With the state using more and more outside vendors, transforming the state government as a broker of contracts, less attention is being given to managing those contracts.
As a result, say critics, all too often contractors and their lobbyists outwit and outman the state at the negotiating table.
“For a government employee, going and buying something new is hard,’’ Wilkins said. They have to create a process and sort through the vendors’ options “so when they award a contract they are usually very happy to keep that vendor in place.’’
The state not only needs better performance standards in its contracting system, he said, it needs more competition — and that means more than just the veneer of competition.
“Competition is the secret to all this stuff and you’ve got to get people interested so the vendor has to believe it’s not wired,’’ he said. “If a vendor is going to spend $1 million on a procurement, if it’s wired, then they’ve really made a bad business decision.”
But writing contracts to benefit vendors is the job of the legions of lobbyists. Using last-minute amendments to the budget, lobbyists write narrowly crafted budget language into the “special categories” section in the back of the annual appropriations bill or tweak language in other bills.
Here are some recent examples:
• Former Senate President Mike Haridopolos used his influence to get lawmakers to insert millions into the budget at the final stage of the budget process to pay for a state law enforcement radio system the agencies didn’t ask for, a juvenile justice contract that agency didn’t seek and the extension of a contract to expand broadband service in rural areas.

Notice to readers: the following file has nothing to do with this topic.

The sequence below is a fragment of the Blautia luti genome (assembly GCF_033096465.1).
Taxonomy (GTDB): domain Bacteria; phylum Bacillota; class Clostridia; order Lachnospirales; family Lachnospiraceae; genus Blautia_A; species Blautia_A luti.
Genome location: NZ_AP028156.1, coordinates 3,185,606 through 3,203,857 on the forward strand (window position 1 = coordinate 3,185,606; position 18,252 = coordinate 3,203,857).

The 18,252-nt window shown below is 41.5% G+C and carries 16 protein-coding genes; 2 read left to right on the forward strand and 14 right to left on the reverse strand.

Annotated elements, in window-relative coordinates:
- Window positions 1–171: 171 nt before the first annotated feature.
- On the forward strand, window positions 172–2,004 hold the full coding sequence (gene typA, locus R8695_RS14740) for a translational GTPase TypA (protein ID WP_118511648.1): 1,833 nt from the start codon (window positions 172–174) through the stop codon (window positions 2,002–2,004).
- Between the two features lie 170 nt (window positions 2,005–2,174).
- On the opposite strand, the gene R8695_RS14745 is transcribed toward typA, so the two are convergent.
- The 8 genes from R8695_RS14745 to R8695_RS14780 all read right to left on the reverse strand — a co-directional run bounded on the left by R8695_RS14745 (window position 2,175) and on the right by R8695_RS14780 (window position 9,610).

• A lobbyist close to former House Speaker Dean Cannon persuaded lawmakers to insert language allowing billboards on state lands, using language disguised as “public information systems,” into a must-pass bill to fund water management districts.
• The former Senate chief of staff, Steve MacNamara, signed a no-bid $5.5 million contract with a company to develop and lease a budget transparency website for lawmakers that was paid for but never used.
Former Senate President Jeff Atwater, now the state’s chief financial officer, as well as Scott, have both launched initiatives aimed at making the state’s contracting corps more professional. Atwater recalled how he watched in dismay when, as Senate president, items appeared in the final budget that were intended to benefit individual companies without a public hearing.
“It was an eye-opener,’’ Atwater recalled in an interview with the Herald/Times. “I’d say, did the agency want this? No? Then who did want this? They’d throw out the name of a lobbyist and so I’d cross it off.”
Longtime Senate budget chairman and former Sen. J.D. Alexander said the blame also lies in the state’s largest agencies, each of which have their own procurement system, bid process and overhead.
Every time a company loses a contract, they hire someone to come back to the Legislature to write them back in, he said. “It works, so who wouldn’t keep trying?” said Alexander.
The Government Efficiency Task Force also is studying the state’s contracting system and has found plenty of fault with lawmakers. In its report, it noted that because of exceptions written into law, the Department of Management Services is barred from seeking competitive bids for legal services, health services, artistic services, lectures, training and education services and substance abuse and mental health contracts — services estimated at $8.4 billion a year.